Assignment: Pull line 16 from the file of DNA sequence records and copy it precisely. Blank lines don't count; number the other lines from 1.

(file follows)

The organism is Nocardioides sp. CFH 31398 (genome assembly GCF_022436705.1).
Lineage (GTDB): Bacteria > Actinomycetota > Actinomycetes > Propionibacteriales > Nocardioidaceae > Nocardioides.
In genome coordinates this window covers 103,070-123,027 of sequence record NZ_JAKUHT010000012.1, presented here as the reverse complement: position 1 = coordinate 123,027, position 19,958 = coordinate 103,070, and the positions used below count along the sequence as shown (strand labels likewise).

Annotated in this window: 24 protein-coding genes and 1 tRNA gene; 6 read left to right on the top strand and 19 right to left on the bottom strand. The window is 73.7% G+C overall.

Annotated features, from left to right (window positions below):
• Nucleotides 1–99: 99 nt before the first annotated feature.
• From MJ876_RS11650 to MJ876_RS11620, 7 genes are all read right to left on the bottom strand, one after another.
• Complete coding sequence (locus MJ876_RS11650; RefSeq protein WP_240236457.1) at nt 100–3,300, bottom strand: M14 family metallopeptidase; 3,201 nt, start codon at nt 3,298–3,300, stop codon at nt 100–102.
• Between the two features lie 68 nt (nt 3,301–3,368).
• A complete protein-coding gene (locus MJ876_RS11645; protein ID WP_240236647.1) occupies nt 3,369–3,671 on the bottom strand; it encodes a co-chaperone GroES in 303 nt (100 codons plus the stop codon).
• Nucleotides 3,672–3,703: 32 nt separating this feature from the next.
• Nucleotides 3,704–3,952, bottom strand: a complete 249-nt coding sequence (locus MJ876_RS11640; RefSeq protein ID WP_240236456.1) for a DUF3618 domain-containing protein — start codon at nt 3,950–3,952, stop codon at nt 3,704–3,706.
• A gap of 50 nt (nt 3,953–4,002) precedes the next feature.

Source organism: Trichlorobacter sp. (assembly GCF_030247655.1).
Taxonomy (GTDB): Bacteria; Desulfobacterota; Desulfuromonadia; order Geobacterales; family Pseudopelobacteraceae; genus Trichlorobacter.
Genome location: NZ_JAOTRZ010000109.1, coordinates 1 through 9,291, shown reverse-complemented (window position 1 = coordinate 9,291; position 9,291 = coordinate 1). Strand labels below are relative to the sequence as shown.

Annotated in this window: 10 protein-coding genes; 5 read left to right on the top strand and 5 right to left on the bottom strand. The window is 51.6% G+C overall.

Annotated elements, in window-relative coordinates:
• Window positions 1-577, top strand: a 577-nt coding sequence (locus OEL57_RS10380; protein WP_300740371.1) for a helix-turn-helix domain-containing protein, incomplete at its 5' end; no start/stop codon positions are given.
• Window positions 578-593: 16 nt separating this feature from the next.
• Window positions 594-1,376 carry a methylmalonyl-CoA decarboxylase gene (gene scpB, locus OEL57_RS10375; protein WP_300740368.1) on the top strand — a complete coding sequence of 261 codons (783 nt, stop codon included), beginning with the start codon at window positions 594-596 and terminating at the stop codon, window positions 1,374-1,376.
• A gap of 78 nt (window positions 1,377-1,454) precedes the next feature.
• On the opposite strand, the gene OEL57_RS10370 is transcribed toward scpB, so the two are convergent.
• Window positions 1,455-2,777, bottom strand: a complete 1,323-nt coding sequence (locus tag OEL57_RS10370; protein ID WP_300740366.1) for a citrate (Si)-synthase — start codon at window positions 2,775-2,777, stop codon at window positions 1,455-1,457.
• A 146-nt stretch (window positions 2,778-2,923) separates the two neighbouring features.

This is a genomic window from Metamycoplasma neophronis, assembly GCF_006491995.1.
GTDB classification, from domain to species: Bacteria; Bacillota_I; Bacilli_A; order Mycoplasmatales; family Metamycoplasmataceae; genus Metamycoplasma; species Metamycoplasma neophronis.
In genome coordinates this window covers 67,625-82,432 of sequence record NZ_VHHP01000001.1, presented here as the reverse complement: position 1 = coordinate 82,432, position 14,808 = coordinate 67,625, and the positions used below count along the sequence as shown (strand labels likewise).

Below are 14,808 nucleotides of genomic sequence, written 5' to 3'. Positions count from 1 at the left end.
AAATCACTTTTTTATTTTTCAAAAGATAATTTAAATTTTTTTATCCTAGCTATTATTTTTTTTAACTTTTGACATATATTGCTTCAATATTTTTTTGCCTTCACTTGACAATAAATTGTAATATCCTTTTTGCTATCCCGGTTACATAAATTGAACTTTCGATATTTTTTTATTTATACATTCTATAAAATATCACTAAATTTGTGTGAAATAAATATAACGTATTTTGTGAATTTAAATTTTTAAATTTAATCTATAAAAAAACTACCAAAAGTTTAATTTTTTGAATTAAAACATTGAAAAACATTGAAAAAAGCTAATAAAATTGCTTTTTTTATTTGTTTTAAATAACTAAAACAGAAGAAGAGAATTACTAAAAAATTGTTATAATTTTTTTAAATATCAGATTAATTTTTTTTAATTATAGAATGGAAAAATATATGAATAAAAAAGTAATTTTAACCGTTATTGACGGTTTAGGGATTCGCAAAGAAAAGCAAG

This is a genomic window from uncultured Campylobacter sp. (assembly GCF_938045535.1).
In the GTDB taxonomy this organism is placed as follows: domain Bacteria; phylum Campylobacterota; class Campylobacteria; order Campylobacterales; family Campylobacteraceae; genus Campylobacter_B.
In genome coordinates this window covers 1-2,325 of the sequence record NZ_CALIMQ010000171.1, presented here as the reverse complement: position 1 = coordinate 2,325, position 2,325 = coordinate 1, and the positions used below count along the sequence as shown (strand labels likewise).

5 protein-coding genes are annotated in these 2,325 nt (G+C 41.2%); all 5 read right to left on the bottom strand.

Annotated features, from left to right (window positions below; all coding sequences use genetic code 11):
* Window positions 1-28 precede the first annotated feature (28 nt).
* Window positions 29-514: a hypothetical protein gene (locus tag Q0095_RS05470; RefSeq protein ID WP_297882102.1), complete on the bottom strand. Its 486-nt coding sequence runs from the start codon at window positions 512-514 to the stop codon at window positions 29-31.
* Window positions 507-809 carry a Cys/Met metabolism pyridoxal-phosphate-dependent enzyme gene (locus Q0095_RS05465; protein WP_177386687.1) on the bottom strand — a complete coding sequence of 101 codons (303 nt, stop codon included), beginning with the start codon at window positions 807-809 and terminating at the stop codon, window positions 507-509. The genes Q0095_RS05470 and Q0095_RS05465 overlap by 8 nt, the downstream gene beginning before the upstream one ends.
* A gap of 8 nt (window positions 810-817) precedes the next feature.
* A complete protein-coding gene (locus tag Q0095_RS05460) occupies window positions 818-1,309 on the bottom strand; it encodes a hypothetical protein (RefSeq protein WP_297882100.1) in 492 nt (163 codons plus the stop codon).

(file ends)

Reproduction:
Genome location: NZ_JAOTRZ010000109.1, coordinates 1 through 9,291, shown reverse-complemented (window position 1 = coordinate 9,291; position 9,291 = coordinate 1). Strand labels below are relative to the sequence as shown.